Action needed to curb ‘terrifying’ rate of food inflation: FDF boss

By James Ridler contact

- Last updated on GMT

Wright: 'Inflation is a bigger scourge than everything else, because it discriminates against the poor.'
Wright: 'Inflation is a bigger scourge than everything else, because it discriminates against the poor.'

Related tags: Automation, Inflation

Action needs to be taken to curb the ‘terrifying’ rate of food inflation in the UK, Food and Drink Federation (FDF) chief executive Ian Wright has warned.

Speaking to the Business, Energy and Industrial Strategy Committee on 19 October, Wright warned the UK risked returning to record rate of inflation if it didn’t take the situation more seriously.

“In hospitality, inflation is currently running between 14 and 18% – that is terrifying,”​ Wright explained. “I was in university in the 70s and I remember inflation going up to 27% under the Callaghan Government – We really cannot go back to that.

“It took us 15 years to recover from that. It’s terrifying for us and if the Prime Minister is - as I know he is - serious about levelling up, inflation is a bigger scourge than almost anything else, because it discriminates against the poor.”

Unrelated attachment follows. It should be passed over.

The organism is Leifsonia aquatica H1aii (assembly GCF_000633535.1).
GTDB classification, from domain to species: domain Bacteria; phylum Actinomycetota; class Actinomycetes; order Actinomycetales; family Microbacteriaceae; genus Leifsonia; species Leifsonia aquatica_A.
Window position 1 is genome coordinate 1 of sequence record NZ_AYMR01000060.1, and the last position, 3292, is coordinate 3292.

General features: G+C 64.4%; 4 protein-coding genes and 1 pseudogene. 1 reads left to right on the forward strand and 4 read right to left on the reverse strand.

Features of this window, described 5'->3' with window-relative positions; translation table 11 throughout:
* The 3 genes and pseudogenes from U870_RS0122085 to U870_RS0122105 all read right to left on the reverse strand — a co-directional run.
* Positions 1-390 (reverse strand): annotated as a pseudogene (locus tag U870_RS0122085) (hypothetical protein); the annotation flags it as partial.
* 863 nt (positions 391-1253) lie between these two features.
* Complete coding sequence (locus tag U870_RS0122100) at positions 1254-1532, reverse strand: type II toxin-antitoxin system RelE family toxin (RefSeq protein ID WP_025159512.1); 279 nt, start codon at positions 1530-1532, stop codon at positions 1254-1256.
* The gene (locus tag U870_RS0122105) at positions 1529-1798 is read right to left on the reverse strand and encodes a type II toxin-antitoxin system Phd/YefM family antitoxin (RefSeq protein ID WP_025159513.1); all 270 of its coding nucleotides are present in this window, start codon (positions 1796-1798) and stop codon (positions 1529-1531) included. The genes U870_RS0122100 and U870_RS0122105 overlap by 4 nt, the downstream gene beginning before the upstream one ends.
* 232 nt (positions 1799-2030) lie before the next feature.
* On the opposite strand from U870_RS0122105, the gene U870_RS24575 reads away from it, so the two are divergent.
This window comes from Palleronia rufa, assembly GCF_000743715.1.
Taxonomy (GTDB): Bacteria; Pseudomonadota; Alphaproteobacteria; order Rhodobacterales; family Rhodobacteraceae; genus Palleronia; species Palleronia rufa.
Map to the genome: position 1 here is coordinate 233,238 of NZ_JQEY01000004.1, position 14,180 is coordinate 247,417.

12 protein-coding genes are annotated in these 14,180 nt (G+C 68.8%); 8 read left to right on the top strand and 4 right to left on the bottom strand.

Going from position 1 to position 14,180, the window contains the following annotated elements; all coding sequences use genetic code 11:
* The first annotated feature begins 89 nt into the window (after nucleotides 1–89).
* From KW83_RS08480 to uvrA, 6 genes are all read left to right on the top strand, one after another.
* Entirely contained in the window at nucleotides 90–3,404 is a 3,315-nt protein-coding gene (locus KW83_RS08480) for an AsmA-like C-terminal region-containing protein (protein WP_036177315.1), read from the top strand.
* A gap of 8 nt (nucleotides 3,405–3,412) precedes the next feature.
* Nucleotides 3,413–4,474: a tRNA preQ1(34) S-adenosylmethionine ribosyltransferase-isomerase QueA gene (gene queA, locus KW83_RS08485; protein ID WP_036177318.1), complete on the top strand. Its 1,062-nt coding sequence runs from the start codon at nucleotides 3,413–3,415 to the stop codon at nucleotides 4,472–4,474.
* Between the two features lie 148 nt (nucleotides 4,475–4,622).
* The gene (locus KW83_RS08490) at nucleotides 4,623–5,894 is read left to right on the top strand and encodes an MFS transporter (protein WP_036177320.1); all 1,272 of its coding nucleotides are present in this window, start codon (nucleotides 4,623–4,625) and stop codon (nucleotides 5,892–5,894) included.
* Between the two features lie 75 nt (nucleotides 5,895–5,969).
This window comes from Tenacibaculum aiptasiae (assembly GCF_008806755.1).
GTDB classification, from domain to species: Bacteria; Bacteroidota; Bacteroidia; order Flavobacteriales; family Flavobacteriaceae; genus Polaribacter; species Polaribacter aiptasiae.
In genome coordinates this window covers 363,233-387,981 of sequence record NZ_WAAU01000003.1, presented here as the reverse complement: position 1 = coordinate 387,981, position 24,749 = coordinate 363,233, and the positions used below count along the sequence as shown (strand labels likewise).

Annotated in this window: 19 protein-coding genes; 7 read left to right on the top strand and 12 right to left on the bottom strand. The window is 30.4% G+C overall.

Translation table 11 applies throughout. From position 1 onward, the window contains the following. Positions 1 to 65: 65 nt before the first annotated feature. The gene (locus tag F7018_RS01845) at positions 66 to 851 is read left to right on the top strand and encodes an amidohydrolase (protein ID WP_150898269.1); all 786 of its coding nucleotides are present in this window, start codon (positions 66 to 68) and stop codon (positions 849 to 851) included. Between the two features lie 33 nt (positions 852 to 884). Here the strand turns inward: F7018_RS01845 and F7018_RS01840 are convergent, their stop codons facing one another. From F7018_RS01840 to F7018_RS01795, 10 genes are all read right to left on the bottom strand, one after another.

Supply chain impact

Wright was questioned by MPs on the impact of supply chain delays on UK businesses and consumers, with a focus on the loss of choice afforded to consumers in the supermarkets.

Labour shortages were directly linked to these challenges, with Wright pointing to a 500,000-person gap in the labour market fuelling struggles along the chain. He added more data was needed to understand what was driving the shortages.

In an attempt to plug the gaps, businesses have been raising wages and offering bonuses to entice workers – Wright gave an example of one online retailer paying its workers £22 an hour for Christmas casual work and £3,000 sign-on bonuses.

“That’s great for those people, but it completely denudes that labour market for everybody else,”​ Wright explained. “I’ve got a member who wants 40 people for the Christmas rush, not a single person to be had.

Recovering costs

“That is also going to fuel inflation, because if he gets into the contest, he’s going to have to pay that and he’s got to recover his costs. If he’s going to recover his costs, up go the prices.”

In the absence of labour, one conclusion is to increase automation. When asked if this was the direction the industry was headed, Wright agreed and gave examples of easy wins for producers looking to adopt automated machines into their lines.

“One consequence you will see is more automation initially in the easy areas, such as packaging,” ​he added. “I think Government could come forward with some interesting ideas here, not necessarily simply giving us money – I don’t think Government would ever do that – but tax concessions for investment in automation would be fantastic.

“I think there are some real opportunities to use AI ​[artificial intelligence] in the production process – long-term this will be the solution for the more manual jobs and in some areas of butchery, where the machines learn.”

Related topics: Supply Chain, COVID-19, Brexit

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